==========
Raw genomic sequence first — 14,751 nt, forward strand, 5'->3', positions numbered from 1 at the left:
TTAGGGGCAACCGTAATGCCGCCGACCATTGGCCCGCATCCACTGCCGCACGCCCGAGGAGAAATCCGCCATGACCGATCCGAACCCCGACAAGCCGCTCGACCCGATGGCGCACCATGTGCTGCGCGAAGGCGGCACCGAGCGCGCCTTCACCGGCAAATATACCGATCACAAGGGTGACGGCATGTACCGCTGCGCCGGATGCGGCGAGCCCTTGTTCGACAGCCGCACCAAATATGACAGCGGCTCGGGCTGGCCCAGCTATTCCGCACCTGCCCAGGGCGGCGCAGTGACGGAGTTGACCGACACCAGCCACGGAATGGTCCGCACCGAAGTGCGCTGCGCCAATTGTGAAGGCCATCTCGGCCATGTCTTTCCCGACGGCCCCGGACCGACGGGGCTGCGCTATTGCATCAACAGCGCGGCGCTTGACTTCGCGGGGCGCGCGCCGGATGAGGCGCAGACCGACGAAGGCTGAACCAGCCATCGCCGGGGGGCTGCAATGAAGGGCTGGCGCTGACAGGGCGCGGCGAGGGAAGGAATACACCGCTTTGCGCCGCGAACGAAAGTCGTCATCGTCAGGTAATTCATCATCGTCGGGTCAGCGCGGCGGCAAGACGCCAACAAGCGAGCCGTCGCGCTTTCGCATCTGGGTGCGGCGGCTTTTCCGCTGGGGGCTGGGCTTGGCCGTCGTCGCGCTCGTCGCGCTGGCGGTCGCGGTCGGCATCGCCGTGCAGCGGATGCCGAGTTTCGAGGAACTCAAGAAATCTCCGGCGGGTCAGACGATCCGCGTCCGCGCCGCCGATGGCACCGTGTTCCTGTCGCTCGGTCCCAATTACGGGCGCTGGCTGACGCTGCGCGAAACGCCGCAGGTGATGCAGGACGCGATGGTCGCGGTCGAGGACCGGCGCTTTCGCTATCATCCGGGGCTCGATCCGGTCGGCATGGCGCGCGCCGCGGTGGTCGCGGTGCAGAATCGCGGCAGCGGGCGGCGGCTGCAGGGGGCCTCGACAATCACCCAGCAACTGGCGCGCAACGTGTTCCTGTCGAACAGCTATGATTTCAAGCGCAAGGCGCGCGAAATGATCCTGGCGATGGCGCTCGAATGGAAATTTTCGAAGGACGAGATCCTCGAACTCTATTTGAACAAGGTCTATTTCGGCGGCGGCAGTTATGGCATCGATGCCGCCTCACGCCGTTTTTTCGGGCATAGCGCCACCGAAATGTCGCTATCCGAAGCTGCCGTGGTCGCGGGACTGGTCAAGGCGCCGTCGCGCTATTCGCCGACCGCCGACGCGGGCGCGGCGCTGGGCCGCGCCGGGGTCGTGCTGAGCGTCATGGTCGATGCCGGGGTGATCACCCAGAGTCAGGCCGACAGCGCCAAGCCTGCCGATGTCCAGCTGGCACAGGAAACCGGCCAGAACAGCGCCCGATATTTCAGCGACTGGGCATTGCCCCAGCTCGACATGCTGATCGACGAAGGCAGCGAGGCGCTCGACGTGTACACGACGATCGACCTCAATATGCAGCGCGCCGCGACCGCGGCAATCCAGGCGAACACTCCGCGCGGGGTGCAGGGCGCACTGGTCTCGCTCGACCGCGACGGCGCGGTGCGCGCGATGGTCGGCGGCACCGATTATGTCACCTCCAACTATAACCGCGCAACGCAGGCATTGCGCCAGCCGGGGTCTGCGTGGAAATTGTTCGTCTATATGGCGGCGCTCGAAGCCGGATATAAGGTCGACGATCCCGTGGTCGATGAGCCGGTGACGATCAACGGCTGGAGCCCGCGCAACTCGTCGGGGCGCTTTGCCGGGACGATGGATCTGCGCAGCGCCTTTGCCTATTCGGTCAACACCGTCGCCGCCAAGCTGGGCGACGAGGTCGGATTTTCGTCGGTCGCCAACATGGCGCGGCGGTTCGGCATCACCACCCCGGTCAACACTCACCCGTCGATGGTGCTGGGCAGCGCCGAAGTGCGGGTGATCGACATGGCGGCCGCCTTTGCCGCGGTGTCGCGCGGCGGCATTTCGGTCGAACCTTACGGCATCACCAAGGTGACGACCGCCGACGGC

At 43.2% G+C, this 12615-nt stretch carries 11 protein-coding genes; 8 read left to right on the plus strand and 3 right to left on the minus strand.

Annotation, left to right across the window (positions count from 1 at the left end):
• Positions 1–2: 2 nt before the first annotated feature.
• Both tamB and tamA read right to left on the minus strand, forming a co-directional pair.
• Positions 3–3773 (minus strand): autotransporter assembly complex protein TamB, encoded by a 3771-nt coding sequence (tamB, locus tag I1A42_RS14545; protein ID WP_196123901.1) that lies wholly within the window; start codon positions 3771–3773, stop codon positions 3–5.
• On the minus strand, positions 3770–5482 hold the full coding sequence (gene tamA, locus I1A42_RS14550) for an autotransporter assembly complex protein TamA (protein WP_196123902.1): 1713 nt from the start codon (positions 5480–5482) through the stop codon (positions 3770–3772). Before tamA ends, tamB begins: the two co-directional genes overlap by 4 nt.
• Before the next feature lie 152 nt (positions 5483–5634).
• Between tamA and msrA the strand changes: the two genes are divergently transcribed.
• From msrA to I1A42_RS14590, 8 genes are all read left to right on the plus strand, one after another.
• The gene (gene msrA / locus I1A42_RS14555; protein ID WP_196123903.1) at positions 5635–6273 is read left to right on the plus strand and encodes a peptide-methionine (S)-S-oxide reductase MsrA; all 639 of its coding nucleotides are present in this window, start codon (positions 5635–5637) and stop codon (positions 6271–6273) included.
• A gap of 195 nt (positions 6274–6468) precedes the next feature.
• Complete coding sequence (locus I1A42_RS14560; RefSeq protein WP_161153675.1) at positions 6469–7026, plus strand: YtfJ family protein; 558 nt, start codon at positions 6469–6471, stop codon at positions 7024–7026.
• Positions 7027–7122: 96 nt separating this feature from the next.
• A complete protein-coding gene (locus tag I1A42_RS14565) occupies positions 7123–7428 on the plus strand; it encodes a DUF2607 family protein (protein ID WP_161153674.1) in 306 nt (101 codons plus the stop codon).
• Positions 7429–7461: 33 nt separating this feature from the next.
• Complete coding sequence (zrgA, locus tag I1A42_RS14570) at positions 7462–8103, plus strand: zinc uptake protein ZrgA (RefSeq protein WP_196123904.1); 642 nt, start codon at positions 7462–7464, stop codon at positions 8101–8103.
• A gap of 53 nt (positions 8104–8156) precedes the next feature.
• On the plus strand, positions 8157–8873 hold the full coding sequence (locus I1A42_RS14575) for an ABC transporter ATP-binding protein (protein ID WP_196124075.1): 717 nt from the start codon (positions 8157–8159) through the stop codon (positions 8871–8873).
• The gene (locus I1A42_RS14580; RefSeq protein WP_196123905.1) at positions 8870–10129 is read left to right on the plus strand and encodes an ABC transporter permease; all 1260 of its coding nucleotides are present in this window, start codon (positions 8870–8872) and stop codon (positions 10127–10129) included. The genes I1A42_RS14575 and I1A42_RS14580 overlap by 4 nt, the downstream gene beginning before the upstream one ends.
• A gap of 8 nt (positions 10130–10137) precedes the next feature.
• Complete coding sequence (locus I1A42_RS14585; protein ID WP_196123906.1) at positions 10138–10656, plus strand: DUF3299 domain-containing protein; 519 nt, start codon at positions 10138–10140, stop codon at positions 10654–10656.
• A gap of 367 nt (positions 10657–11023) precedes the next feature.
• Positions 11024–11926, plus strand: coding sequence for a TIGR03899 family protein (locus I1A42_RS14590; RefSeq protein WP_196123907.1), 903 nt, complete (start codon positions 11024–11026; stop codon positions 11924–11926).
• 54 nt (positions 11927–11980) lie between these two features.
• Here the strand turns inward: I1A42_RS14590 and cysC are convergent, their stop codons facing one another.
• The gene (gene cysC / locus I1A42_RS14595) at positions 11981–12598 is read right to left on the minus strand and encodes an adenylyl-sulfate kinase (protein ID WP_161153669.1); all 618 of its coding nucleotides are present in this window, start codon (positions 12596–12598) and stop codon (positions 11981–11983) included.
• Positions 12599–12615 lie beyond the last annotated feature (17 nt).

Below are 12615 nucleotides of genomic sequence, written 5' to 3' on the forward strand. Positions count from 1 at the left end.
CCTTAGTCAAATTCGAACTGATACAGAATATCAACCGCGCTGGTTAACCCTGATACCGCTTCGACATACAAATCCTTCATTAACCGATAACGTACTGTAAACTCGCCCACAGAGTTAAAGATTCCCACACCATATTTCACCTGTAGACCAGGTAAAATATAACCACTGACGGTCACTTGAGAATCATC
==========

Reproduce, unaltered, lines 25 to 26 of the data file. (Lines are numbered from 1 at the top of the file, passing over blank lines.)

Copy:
• Positions 11024–11926, plus strand: coding sequence for a TIGR03899 family protein (locus I1A42_RS14590; RefSeq protein WP_196123907.1), 903 nt, complete (start codon positions 11024–11026; stop codon positions 11924–11926).
• 54 nt (positions 11927–11980) lie between these two features.